Friday 2 November 2018

Coleridge and 'Psychoticism'

Some years ago I wrote about the high-Psychoticism Christian: the 'good Christian' who was not nice,  not sociable, conscientious, organised - who was impulsive, easily bored, bad at sustained endeavour; a man who nearly-always failed to follow-through on his resolutions.

And I later wrote about how such high-Psychoticism persons potentially have a vital role to play in Christianity - because for all its disadvantages; high-P is needed for creativity, and that integrity which depends on immunity to social conformity.

I now realise that Samuel Taylor Coleridge (1772-1834) is a great example of exactly what I meant.

Coleridge was a deep and devoted Christian, and had a wide and deep influence through his life and beyond - affecting Anglican practice and theology (via disciples) all through the nineteenth century.

Coleridge was also a long term opium addict, a frequent drunkard; he all-but abandoned his wife (luckily she and the children were well looked after in the house of her brother in law, Coleridge's friend Robert Southey); and he passionately loved another woman (but entirely chastely).

His life was chaotic in the extreme, he was moody in the extreme, short-tempered, impulsive, inconsistent; he missed appointments and broke arrangements; he failed to finish (or even begin) nearly all of his large projects.

But Coleridge acknowledged and repented his sins; he regretted the way he was, he tried to reform but couldn't. He was what he was - he was made that way.

While what he did was nearly all flawed (requiring tremendous and sustained concentration - or else scattered notes, hints, scraps), and was far less in amount then he was capable of doing; nonetheless Coleridge was perhaps the most significant philosophical thinker of his time. As a conversationalist (or rather monologist) he was apparently supreme; and sometimes he was a lecturer of astonishing power - and thus sufficient of his great potential was somehow made available.   

Christianity has this great strength - and we must never forget it - that repentance is more important than behaviour; and by Jesus Christ repentance is available to everybody at ever time and in an inexhaustible supply.

Much of Coleridge's life needed repenting every hour of every day for decades - but that was not a problem - that well can never run dry.

And thus Coleridge was a truly great Christian, although in many ways a bad man.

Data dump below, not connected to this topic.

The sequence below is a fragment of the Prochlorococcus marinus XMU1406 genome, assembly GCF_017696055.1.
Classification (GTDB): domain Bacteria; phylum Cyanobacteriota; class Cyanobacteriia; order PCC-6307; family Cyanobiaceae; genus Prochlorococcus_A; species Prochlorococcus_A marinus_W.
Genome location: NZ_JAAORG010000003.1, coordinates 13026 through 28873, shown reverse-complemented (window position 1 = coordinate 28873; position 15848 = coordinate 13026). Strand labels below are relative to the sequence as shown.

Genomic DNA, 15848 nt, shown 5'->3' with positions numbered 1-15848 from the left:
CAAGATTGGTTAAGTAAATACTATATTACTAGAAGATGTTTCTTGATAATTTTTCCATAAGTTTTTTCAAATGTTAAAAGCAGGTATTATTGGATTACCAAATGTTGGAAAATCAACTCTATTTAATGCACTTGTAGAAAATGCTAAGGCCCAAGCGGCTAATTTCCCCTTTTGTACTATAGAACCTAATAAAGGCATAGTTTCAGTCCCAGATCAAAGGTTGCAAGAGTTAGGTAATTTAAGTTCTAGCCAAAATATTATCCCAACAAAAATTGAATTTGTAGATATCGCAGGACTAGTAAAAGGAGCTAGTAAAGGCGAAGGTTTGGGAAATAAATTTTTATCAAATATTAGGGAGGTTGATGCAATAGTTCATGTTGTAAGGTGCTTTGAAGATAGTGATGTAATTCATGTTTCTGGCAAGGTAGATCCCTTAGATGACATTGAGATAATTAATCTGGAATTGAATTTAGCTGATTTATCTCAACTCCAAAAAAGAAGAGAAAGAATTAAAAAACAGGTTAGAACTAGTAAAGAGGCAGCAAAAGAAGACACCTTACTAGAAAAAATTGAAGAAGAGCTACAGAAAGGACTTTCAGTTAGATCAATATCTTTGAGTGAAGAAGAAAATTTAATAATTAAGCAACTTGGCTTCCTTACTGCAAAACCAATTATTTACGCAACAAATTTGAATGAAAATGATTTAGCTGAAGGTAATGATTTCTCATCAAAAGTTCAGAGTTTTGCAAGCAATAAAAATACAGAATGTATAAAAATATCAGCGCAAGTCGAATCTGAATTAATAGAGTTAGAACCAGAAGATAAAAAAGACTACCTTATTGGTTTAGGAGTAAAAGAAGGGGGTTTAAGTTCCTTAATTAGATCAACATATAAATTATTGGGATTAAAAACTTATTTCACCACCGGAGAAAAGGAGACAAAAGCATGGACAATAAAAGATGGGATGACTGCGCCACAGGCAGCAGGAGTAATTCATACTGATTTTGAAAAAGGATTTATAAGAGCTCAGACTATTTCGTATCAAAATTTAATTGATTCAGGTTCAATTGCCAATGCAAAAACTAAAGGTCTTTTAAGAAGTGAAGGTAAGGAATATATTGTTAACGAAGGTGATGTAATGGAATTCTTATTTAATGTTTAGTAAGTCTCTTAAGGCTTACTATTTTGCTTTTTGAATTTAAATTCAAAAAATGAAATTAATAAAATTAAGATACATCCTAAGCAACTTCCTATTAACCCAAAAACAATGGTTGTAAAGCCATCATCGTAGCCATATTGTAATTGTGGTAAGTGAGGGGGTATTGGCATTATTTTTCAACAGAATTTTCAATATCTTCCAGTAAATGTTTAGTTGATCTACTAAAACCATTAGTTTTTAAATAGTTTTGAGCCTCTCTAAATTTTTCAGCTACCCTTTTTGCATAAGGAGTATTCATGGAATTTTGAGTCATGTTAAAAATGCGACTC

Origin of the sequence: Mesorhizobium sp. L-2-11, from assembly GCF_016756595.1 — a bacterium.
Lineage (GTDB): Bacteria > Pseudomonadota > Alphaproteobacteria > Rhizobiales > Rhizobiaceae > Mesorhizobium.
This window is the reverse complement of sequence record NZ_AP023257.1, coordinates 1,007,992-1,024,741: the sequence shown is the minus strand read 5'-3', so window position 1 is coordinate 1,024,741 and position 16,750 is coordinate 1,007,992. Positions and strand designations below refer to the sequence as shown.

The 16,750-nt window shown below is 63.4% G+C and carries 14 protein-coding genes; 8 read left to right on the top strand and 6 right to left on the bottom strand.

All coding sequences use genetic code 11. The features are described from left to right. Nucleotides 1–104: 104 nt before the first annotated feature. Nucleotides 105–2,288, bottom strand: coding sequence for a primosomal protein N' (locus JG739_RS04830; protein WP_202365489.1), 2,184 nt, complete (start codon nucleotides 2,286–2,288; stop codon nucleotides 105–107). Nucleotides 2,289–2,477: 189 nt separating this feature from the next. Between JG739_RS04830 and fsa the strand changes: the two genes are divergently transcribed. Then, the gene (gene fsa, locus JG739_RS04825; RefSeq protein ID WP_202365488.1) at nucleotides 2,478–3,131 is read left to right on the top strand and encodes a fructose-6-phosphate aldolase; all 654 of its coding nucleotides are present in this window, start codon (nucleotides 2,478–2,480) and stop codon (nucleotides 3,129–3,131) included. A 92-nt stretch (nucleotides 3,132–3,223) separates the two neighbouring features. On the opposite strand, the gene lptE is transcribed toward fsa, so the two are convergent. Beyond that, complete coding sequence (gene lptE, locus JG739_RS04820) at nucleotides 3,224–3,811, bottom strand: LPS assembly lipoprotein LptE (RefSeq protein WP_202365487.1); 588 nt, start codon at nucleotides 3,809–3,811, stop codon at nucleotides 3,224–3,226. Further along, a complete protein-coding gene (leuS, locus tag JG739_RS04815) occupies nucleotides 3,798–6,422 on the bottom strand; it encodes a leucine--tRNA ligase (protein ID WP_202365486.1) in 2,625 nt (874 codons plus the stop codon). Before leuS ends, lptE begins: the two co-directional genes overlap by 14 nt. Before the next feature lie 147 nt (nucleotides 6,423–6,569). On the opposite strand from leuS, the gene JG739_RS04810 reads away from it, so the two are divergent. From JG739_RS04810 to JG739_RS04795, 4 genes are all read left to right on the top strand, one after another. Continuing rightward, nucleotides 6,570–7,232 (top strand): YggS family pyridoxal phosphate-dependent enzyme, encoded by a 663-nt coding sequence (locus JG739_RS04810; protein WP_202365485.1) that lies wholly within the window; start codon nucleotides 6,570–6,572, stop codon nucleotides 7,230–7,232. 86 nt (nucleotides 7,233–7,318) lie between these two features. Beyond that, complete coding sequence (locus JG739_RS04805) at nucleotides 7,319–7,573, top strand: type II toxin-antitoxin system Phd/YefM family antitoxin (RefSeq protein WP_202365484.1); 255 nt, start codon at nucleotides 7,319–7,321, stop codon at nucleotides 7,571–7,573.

In this age, these end times, when institutions are corrupt and obedience and hard work are turned to evil ends; it is possible that only someone of the Coleridge type has the creativity, independence and courage to provide what is needed.

Not as a Christian leader, of course! That would be a disaster. But as an educator, clarifier, explainer, encourager, and as an inspirer.

Wednesday 31 October 2018

Why consciousness is the key

Consciousness is indeed the key - and the problem can be approached from several directions to yield this same answer: that (here and now, in our current situation) we must become aware of that which we used to take for granted, unconsciously - and must actively and knowingly embrace what we used passively to obey.

All this need to take place in a Christian frame - because consciousness without Christianity is a curse; and will be fled from into instinct, intoxication or passive obedience (as we see). And because without God (a personal God, the creator, who loves us each personally), there can be no knowledge.

The problem is seldom presented; but when acknowledged it is usually in terms of whom we should obey... The mainstream materialist media?  A particular church? Our own pleasure seeking/ suffering avoiding instincts?

None of these will suffice, none of them are acceptable or effective. Unacceptable to our deepest, intuitive selves; ineffective in terms of this modern world.

We need each to 'dig' down to expose our fundamentasl assumptions to consciousness, so that we know what we have believed; then we should either consciously endorse these assumptions as solidities upon which we can build; or reject them - replace them.

But this is not a safe path - and it is worrying how many assumptions melt-away under the spotlight of consciousness and the tireless gaze of intuition. It is likely that we will be left with fewer assumptions; at any rate that is my experience. It is almost certain that we will be in a minority of one...

But those assumptions which remain after such a process are solid; we know them, and can defend and retain them against external attack because we do not regard external attackers as valid.

We can defend them in thought - I mean. Indeed, better than that - much better - they no longer need defending... They have become ultimately unassailable.

Of course; external power can influence, perhaps control, our mortal bodies; can terrorise us, perhaps, into doing or saying this or that; but once an assumption has been exposed and made conscious and intuitively endorsed... well, then we have it forever, we can't ever again be rid of it even if we want to - because then we will know that we are only kidding ourselves, and would not be rid of it.

We can nowadays, in The West, survive and thrive only on known certainties (both known, and certain) - and this process seems to be the only way to get them.

Friday 26 October 2018

Jeremy Naydler's prehistory of computers, reviewed

Published in the current issue of Oxford Magazine – by Bruce G Charlton

Review of: Jeremy Naydler. In the shadow of the machine: the prehistory of the computer and the evolution of consciousness. Temple Lodge Publishing: Forest Row, Sussex, 2018 pp xi, 373.